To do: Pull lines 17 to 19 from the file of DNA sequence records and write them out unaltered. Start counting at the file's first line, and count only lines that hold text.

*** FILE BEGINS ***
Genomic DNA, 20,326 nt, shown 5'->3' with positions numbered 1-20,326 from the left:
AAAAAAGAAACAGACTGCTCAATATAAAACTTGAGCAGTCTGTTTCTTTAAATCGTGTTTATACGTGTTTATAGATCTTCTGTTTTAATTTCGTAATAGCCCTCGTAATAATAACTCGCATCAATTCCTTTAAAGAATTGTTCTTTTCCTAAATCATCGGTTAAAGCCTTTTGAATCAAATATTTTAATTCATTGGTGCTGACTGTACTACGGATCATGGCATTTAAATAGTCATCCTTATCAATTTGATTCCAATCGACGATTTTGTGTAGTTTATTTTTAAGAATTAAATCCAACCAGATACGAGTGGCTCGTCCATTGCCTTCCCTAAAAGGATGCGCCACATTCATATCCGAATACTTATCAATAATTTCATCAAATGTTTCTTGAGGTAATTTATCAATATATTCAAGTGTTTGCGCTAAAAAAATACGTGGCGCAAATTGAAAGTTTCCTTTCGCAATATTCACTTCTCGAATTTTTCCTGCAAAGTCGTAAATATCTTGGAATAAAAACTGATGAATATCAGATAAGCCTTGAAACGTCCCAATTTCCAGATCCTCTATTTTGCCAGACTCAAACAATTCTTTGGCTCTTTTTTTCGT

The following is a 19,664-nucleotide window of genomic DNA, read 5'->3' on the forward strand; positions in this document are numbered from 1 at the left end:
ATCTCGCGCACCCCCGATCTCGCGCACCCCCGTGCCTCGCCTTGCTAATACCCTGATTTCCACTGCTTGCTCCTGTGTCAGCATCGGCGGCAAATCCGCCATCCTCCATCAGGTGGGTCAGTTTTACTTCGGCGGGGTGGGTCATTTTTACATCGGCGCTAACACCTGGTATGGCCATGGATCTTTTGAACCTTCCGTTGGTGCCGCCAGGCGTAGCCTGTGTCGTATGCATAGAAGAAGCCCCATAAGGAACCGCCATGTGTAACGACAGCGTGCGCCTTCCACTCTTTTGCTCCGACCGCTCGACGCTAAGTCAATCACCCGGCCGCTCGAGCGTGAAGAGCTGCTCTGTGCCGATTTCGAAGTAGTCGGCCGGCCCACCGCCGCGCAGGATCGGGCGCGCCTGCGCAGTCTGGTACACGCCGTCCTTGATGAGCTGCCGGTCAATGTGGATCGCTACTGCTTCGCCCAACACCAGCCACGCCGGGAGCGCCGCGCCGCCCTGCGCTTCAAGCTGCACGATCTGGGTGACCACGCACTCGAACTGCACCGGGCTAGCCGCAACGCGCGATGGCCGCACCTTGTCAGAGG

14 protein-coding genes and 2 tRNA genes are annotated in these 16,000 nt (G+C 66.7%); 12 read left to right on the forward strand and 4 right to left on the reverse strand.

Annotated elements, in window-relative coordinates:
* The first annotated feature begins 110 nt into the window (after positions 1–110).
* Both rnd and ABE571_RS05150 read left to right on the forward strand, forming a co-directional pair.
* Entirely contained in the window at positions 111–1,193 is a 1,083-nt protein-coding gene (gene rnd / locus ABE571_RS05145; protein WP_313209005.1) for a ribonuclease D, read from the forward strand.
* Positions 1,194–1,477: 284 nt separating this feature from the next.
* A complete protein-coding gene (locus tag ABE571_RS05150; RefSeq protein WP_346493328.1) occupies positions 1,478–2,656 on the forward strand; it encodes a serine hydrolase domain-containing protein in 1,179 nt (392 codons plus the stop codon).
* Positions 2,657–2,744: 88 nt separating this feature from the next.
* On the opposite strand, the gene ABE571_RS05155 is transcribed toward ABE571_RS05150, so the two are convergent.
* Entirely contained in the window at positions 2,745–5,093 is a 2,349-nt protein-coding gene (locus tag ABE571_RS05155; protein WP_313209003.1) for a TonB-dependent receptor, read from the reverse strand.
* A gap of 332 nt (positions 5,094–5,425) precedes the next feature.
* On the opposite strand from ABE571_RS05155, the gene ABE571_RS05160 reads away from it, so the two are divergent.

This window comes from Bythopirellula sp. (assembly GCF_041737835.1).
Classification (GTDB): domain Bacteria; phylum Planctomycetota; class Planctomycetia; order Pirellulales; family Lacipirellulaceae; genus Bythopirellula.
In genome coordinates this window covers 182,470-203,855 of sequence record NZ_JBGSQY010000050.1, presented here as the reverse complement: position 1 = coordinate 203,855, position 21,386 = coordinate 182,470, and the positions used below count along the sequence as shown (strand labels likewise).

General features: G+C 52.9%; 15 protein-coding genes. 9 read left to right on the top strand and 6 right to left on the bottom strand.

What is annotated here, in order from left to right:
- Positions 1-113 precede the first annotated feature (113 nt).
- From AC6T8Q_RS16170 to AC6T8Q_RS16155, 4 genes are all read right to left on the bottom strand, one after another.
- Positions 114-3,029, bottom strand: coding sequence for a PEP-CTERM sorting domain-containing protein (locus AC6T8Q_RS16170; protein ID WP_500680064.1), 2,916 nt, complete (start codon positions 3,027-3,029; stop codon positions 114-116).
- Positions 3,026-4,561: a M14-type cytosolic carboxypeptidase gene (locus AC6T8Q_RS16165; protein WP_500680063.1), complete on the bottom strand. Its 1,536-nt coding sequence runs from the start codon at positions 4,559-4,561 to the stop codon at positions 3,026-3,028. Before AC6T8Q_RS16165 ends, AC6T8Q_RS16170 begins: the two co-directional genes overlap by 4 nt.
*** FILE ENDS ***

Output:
This window comes from Bythopirellula sp. (assembly GCF_041737835.1).
Classification (GTDB): domain Bacteria; phylum Planctomycetota; class Planctomycetia; order Pirellulales; family Lacipirellulaceae; genus Bythopirellula.
In genome coordinates this window covers 182,470-203,855 of sequence record NZ_JBGSQY010000050.1, presented here as the reverse complement: position 1 = coordinate 203,855, position 21,386 = coordinate 182,470, and the positions used below count along the sequence as shown (strand labels likewise).